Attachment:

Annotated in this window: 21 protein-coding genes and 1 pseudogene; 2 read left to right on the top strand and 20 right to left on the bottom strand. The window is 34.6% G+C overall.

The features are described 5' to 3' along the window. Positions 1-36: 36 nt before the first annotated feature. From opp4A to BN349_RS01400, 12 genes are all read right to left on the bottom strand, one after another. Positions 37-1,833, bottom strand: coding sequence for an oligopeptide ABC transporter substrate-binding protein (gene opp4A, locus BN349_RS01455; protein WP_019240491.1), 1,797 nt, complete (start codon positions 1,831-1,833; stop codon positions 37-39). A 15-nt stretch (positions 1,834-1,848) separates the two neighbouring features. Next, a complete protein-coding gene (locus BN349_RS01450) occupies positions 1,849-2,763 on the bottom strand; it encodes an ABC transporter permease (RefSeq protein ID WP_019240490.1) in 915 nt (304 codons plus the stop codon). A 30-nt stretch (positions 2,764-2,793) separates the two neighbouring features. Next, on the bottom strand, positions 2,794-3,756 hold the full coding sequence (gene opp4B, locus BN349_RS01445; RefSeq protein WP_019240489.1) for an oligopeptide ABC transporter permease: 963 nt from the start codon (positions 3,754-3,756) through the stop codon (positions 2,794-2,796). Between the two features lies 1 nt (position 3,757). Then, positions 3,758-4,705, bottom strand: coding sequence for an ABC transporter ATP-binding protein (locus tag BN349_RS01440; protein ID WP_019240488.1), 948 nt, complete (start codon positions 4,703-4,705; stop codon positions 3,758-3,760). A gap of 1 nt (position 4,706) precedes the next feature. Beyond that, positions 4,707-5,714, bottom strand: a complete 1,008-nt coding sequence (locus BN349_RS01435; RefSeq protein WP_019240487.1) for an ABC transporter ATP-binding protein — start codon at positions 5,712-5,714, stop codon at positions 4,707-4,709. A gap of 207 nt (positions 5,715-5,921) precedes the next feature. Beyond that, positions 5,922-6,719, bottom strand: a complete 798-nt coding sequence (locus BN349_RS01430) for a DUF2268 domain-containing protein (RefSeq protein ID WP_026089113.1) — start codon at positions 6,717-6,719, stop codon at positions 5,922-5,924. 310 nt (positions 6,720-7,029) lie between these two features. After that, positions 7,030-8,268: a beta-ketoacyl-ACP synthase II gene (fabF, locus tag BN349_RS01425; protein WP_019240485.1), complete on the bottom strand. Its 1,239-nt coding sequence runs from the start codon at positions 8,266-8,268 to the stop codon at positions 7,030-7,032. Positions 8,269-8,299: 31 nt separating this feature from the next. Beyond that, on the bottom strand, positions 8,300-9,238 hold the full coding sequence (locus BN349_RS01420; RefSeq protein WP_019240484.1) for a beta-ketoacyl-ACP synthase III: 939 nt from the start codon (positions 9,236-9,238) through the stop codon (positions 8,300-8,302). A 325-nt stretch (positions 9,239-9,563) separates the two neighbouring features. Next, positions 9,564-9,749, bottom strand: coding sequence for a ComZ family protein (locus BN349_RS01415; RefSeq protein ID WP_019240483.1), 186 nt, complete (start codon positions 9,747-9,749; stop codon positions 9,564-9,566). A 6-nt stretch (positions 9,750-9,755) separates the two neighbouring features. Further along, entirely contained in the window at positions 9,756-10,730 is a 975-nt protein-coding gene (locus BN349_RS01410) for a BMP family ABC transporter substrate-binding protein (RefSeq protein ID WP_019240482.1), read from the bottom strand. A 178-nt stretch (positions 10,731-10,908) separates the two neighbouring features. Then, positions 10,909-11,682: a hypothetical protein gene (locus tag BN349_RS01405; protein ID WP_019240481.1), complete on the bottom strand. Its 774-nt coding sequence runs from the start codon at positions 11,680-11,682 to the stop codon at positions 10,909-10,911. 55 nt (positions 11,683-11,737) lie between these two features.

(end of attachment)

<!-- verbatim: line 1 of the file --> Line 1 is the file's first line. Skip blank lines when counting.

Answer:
Annotated in this window: 21 protein-coding genes and 1 pseudogene; 2 read left to right on the top strand and 20 right to left on the bottom strand. The window is 34.6% G+C overall.